Researchers: Possible key step made in bioengineered transplantation

Researchers in Japan say they have confirmed blood perfusion in bioengineered lungs transplanted into mice. They say the lungs were made using human cells.

Assistant Professor Suzuki Takaya at the Institute of Development, Aging and Cancer of Tohoku University, and other researchers, say they removed all cells from mouse lungs. Collagen fibers and basement membrane, however, were maintained.

The group says they then injected human cells into these scaffolds to create lungs, including blood vessels, and transplanted the bioengineered organs into other mice.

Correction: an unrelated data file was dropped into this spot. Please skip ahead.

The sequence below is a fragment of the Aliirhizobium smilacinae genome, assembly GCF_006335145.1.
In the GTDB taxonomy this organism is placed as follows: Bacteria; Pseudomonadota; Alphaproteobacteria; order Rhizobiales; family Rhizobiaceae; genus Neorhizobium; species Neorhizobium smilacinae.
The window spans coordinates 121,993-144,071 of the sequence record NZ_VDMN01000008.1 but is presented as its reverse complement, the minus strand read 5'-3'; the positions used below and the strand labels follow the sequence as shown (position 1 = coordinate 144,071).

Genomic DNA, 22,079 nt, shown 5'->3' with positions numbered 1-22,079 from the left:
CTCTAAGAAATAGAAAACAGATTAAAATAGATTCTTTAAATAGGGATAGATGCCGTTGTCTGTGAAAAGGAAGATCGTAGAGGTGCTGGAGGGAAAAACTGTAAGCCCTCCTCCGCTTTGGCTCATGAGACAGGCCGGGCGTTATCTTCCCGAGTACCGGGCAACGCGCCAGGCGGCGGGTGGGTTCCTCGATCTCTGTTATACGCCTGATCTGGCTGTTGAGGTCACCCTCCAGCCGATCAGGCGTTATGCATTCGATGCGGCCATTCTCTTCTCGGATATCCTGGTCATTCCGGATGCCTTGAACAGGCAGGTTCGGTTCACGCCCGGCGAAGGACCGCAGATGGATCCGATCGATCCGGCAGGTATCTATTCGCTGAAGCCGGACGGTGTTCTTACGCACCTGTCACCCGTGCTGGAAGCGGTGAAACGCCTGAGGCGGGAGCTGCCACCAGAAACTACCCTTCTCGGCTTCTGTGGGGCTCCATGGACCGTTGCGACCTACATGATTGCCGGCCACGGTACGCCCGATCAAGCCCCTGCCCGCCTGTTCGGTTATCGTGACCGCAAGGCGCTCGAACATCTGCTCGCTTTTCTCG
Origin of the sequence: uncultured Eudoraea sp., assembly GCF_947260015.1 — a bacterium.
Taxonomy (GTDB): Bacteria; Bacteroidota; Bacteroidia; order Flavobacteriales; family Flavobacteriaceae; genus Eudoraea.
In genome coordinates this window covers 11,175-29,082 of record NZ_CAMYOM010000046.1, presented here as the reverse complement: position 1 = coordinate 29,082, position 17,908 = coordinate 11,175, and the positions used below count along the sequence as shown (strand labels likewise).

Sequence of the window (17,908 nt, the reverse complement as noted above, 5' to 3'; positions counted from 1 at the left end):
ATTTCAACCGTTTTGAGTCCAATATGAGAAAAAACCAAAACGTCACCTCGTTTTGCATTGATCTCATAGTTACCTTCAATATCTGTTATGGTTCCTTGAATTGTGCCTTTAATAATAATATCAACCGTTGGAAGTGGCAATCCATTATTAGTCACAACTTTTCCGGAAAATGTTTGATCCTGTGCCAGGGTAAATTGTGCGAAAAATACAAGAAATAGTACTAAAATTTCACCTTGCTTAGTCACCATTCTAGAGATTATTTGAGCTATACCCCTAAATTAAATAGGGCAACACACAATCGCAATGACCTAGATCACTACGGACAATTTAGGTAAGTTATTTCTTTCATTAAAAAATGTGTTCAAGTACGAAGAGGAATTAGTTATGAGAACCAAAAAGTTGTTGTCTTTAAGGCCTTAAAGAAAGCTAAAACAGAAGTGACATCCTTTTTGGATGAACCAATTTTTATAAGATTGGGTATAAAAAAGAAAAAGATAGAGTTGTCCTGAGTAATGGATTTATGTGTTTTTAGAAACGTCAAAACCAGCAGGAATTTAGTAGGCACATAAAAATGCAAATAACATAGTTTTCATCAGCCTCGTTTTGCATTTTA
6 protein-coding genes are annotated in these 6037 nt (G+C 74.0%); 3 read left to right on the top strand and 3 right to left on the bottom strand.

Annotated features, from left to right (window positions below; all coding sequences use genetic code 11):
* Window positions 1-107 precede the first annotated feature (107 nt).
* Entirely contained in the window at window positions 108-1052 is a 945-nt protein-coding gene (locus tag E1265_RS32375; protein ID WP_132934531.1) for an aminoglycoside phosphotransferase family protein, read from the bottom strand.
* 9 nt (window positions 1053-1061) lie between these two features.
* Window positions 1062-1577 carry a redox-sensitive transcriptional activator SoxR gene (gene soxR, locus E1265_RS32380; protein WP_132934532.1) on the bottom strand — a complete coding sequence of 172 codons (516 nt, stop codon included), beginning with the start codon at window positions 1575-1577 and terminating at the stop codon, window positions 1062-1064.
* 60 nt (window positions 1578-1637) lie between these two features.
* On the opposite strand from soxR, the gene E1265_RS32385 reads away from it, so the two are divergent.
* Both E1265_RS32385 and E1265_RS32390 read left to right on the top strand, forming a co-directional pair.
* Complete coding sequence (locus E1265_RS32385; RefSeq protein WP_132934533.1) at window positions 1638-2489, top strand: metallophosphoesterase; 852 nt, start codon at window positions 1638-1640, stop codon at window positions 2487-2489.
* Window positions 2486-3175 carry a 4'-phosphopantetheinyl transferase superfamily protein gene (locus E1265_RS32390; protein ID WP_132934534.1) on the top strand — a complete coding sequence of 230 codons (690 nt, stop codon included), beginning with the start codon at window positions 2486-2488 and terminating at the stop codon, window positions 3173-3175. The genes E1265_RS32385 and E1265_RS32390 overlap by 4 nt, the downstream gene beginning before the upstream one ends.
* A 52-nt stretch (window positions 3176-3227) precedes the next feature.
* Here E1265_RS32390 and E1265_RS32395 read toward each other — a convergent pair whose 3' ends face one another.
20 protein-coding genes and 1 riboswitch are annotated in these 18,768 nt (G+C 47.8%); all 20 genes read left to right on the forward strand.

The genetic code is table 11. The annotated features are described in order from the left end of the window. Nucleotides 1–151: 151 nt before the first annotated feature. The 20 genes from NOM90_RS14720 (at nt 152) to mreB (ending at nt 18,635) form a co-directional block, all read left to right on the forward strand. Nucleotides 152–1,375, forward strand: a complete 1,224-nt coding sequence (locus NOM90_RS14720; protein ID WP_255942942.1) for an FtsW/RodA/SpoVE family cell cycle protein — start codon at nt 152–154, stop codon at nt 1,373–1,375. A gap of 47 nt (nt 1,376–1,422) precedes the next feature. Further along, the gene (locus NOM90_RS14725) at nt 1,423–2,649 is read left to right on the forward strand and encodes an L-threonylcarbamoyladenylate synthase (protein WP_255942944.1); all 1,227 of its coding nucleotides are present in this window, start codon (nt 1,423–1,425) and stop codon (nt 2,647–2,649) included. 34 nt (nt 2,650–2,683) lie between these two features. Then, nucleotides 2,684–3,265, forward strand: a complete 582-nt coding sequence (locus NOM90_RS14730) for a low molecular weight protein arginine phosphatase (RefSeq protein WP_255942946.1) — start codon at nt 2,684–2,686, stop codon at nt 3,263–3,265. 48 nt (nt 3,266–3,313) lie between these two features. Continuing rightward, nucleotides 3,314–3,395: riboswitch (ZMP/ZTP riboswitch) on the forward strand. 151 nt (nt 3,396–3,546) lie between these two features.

The researchers say engineering complex organs, such as lungs, remains a major challenge. They say the mouse-scale lung bioengineering platform developed in their study could facilitate a scale-up to larger, human-scale organ bioengineering in the future.

Suzuki says the architecture of mammalian lungs is basically consistent across species, including mice, swine and humans. He believes the new platform is an important step toward conducting research using swine and other large animals to transplant bioengineered lungs into humans.